Uncovering the Truth: How Web Hosting Companies are Exploiting the vCPU Misconception and How it Can Harm Your Business

Kevin Coupal
3 min readJan 19


Web hosting companies have long been exploiting the misconception surrounding virtual CPUs (vCPUs) in order to sell more resources to their customers. The idea behind this is simple: by advertising a large number of vCPUs, web hosting companies can make it seem like their servers are more powerful than they actually are. However, this practice can be misleading and can ultimately harm the customer. In this blog post, we will take a look at how web hosting companies are exploiting the vCPU misconception and why it is important for customers to be aware of this issue.

First, it’s important to understand what a vCPU is. A vCPU is a virtualized version of a physical CPU, which is used to run virtual machines on a server. The number of vCPUs that a server has is determined by the number of physical CPU cores that are available on the server. In other words, a server with four physical CPU cores can support up to four vCPUs.

Web hosting companies often use this information to their advantage by advertising a large number of vCPUs on their servers. However, this can be misleading because the number of vCPUs does not necessarily indicate the performance of a server. A server with four vCPUs may not perform as well as a server with two vCPUs if the latter has a faster CPU.

Another problem with the vCPU misconception is that web hosting companies may oversell their servers by assigning too many vCPUs to a single server. This can lead to poor performance and slow load times for customers, which can ultimately harm their business.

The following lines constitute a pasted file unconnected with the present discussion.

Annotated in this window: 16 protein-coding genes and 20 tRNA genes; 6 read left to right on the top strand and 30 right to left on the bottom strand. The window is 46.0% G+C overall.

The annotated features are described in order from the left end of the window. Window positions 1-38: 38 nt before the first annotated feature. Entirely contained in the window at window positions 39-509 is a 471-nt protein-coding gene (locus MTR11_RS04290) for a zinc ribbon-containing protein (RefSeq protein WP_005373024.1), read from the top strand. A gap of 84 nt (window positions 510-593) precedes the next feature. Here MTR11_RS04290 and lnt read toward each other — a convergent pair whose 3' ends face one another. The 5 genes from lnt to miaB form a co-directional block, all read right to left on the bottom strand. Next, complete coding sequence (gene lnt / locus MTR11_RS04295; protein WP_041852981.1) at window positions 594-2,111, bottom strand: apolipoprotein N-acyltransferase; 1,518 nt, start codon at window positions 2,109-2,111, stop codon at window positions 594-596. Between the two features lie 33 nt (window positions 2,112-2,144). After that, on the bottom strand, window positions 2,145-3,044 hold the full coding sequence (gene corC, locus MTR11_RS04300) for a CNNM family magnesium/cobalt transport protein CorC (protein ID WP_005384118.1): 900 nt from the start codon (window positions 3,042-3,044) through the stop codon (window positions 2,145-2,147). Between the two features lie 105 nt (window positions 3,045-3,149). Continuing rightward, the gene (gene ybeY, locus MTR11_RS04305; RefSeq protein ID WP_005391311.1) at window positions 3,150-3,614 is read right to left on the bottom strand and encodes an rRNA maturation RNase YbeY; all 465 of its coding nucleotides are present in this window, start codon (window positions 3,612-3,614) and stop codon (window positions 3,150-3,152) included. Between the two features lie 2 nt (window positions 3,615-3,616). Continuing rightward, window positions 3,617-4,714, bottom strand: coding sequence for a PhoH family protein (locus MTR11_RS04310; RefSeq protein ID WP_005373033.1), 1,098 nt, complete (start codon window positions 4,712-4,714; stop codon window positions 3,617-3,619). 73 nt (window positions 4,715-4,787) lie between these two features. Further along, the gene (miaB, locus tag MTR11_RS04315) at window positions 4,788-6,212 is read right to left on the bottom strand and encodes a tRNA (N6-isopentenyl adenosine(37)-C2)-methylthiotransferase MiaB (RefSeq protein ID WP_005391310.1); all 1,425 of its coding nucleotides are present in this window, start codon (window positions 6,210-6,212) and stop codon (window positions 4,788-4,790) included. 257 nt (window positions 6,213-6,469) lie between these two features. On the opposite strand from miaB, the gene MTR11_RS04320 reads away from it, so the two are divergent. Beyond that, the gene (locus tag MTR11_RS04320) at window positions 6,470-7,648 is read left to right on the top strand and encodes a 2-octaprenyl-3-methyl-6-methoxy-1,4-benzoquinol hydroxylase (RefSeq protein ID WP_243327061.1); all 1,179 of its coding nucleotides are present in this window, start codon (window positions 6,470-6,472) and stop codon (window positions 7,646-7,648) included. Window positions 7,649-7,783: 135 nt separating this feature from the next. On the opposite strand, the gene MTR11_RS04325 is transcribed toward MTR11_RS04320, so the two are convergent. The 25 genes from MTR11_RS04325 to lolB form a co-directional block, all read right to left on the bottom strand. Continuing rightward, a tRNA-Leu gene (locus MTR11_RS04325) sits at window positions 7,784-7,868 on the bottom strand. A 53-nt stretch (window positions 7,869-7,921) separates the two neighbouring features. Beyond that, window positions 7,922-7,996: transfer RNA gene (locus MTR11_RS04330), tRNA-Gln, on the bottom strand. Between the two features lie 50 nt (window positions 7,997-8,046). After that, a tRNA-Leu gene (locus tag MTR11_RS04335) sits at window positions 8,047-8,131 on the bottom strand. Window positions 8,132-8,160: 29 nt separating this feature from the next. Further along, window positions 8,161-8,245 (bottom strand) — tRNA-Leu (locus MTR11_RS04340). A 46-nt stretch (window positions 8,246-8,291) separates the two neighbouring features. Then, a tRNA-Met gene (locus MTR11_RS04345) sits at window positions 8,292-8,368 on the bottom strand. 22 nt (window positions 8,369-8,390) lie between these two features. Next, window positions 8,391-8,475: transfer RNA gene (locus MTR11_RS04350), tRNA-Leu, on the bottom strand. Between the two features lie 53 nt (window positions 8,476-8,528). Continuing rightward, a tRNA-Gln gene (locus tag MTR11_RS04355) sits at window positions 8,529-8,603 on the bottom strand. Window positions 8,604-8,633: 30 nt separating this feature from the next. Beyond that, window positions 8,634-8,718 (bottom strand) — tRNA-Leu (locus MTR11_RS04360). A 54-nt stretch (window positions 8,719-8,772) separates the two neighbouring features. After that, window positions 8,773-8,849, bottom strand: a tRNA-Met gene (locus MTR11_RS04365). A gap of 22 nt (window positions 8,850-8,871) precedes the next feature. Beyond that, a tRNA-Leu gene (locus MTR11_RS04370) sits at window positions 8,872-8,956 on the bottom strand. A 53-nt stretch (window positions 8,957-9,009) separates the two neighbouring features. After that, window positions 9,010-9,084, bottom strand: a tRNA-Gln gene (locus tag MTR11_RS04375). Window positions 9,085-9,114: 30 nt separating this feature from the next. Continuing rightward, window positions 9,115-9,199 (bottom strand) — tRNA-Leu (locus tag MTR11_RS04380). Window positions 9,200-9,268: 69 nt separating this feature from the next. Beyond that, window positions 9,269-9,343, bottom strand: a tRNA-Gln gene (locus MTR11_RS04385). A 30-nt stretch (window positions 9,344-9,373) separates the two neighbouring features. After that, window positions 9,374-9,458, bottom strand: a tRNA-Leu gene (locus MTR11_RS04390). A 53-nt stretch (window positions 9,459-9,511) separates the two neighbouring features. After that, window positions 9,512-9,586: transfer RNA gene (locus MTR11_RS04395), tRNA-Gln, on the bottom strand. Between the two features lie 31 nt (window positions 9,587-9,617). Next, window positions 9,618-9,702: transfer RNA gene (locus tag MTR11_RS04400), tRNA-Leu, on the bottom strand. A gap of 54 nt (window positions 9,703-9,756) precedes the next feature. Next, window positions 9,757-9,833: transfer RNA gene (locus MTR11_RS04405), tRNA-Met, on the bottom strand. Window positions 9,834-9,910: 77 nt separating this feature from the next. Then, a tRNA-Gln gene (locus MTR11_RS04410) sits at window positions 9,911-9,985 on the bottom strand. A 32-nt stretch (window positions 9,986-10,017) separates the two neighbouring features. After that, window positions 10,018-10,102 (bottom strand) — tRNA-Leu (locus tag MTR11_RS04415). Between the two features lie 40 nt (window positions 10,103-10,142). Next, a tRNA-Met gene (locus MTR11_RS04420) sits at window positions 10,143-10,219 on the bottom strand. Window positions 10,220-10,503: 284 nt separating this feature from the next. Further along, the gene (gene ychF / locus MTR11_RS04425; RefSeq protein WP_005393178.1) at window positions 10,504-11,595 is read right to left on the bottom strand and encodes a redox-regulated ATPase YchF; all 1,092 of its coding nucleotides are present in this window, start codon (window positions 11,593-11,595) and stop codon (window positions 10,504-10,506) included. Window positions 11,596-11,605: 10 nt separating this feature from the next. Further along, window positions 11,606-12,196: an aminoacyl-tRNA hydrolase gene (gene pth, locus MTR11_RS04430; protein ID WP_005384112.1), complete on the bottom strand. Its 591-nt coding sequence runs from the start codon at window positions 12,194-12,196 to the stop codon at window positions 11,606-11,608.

It’s important for customers to be aware of this issue and to understand that the number of vCPUs on a server does not necessarily indicate its performance. Customers should also be aware that web hosting companies may be overselling their servers and that this can lead to poor performance.

In order to avoid falling victim to the vCPU misconception, customers should do their research and carefully read the specifications of a server before purchasing it. They should also look for reviews and testimonials from other customers to get a sense of the performance of the server.

Additionally, customers can also ask their web hosting provider to provide them with more detailed information about the server’s CPU, such as the clock speed, number of cores and threads, and whether it is using a shared CPU or a dedicated one.

In conclusion, the vCPU misconception is a problem that can lead to poor performance and slow load times for customers. It’s important for customers to be aware of this issue and to do their research before purchasing a server. By understanding the true performance of a server, customers can make more informed decisions and ultimately choose a web hosting provider that will best meet their needs.

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Kevin Coupal

CEO @ KeepSec Technologies